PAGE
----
Hepatic adenoma and concurrent focal nodular hyperplasia

Case contributed by Dr Natalie Yang


right upper quadrant pain, ultrasound (performed outside) showed a "liver lesion". For further characterisation.

Patient Data

Age: 30-35 years
Gender: Female

Selected images from liver MRI show a large, subtle T2 hyperintense, well defined rounded lesion in the liver which demonstrates homogenous signal loss on T1 opposed phase scans. Post contrast images, there is prompt arterial enhancement and lesional washout. Incidental lesion lateral to the main one is seen, best appreciated on the arterial phase. 

Case Discussion

Pathology proven hepatic adenoma with an incidental adjacent FNH.

Hepatic Adenomas are benign epithelial neoplasm:

  • Most commonly solitary (multiplicity may suggest liver adenomatosis)
  • Richly vascular tumor which frequently contains hemorrhage and necrosis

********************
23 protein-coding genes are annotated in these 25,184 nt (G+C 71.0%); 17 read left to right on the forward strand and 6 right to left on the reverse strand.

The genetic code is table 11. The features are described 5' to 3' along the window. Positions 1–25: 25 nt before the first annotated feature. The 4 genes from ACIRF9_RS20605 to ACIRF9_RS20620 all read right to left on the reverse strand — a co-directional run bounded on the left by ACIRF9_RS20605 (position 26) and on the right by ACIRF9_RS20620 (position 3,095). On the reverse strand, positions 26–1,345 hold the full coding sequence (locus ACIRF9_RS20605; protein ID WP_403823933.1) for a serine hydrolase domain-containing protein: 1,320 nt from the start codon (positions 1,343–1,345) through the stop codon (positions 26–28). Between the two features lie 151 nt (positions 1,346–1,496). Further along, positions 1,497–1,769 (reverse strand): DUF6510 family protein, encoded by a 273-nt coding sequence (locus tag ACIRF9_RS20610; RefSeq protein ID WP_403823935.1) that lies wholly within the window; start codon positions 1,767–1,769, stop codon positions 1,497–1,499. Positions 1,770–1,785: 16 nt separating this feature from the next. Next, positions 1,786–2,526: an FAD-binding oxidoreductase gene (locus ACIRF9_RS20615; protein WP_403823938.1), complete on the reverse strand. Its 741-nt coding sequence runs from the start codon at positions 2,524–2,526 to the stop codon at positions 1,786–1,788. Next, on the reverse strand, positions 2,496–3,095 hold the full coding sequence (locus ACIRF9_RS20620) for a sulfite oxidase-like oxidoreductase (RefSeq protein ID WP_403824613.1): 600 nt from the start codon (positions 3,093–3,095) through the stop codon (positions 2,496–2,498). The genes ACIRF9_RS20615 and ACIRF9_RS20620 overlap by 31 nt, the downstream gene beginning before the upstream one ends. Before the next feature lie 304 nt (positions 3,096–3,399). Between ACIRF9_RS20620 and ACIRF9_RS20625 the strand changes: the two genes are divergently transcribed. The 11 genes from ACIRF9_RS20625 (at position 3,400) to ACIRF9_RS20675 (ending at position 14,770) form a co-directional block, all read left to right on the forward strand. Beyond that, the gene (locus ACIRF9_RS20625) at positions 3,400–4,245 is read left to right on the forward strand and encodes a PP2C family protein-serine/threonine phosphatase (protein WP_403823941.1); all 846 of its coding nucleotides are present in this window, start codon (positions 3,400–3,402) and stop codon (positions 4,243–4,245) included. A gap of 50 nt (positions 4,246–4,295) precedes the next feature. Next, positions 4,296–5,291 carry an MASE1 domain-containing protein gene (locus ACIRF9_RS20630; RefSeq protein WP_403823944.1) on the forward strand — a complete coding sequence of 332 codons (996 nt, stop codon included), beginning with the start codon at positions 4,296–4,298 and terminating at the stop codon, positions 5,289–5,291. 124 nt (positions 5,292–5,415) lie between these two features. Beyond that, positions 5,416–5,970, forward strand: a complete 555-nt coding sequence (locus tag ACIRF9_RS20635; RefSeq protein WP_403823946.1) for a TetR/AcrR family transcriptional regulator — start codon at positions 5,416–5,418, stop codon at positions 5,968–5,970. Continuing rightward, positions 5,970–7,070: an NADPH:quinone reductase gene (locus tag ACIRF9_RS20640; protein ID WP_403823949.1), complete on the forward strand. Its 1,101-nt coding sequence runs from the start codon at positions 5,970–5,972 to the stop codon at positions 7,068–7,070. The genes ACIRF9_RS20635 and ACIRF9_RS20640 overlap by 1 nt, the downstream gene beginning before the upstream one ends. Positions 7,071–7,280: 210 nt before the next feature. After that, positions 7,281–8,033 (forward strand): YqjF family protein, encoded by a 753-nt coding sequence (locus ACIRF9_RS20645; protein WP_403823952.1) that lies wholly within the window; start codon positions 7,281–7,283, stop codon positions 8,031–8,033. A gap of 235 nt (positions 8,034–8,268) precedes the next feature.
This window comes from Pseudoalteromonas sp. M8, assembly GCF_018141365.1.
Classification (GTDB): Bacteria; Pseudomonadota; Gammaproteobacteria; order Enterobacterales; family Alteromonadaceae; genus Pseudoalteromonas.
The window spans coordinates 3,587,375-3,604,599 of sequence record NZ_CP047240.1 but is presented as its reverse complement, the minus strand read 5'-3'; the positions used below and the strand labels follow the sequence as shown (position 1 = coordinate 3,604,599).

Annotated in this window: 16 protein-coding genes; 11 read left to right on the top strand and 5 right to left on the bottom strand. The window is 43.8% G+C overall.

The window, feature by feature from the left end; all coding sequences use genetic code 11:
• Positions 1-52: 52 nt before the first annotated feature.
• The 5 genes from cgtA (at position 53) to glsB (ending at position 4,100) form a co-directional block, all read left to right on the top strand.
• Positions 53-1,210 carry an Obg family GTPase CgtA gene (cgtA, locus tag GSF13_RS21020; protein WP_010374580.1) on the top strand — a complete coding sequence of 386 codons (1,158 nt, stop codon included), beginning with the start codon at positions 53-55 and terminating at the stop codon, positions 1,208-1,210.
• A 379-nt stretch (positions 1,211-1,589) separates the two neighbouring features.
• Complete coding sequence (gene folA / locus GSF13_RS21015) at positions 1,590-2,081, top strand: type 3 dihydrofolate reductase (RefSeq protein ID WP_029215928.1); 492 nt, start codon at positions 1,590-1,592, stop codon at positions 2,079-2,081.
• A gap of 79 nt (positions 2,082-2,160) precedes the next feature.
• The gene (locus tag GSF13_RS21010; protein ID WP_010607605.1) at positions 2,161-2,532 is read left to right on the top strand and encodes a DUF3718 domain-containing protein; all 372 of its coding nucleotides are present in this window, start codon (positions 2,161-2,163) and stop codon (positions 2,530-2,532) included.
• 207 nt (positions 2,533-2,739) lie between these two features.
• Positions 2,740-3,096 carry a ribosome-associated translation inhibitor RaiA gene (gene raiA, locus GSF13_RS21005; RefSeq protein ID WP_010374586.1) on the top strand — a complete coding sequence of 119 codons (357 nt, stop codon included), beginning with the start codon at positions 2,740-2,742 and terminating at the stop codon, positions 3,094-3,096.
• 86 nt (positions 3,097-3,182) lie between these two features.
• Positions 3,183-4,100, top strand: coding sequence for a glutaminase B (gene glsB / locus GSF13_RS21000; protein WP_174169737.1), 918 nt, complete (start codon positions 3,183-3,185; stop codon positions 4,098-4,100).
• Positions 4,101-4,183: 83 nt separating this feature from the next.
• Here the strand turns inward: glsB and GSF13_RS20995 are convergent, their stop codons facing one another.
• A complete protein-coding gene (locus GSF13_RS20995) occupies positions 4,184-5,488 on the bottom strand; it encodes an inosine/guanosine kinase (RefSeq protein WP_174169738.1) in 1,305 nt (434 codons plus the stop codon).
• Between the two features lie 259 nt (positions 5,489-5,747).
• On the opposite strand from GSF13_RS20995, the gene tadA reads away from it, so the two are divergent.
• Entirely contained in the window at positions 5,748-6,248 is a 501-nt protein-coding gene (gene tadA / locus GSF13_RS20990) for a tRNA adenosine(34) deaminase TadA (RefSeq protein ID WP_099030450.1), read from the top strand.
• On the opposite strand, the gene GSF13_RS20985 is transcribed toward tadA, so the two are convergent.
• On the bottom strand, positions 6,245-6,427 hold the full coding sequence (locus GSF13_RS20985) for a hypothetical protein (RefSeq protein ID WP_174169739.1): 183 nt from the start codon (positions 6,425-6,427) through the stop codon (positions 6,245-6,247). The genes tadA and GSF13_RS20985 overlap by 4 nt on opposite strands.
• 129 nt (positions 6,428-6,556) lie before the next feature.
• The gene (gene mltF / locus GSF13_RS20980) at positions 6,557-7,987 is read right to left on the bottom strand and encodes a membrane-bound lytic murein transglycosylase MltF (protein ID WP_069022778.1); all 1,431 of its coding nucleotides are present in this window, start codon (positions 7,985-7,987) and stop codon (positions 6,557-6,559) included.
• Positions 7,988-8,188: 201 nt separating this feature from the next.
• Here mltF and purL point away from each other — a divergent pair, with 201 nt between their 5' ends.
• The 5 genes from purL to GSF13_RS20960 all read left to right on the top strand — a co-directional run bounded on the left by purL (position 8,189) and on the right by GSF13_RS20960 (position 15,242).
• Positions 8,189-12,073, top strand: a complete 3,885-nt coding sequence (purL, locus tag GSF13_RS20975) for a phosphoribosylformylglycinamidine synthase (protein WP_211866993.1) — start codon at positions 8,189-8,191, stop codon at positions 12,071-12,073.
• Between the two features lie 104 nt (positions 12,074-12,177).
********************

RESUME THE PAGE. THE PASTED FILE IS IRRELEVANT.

• Pseudocapsule derived from compressed/collapsed hepatic parenchyma
  • Histological hallmark are clusters of benign hepatocytes arranged in sheets or cords with absent bile ducts
  • Adenomas have variable lipid content ranging from
    • Microscopic fat (detected in up to 77% with chemical shift MR) to
    • Macroscopic fat (detected at CT in up 7%)

90% of hepatic adenomas occur in womenAssociations with:

  • Oral contraceptive use
  • Anabolic steroids
  • Glycogen storage disease (Type 1a)
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Case information

rID: 6953
Published: 30th Aug 2009
Last edited: 16th Jul 2018
Tag: liver
Inclusion in quiz mode: Included

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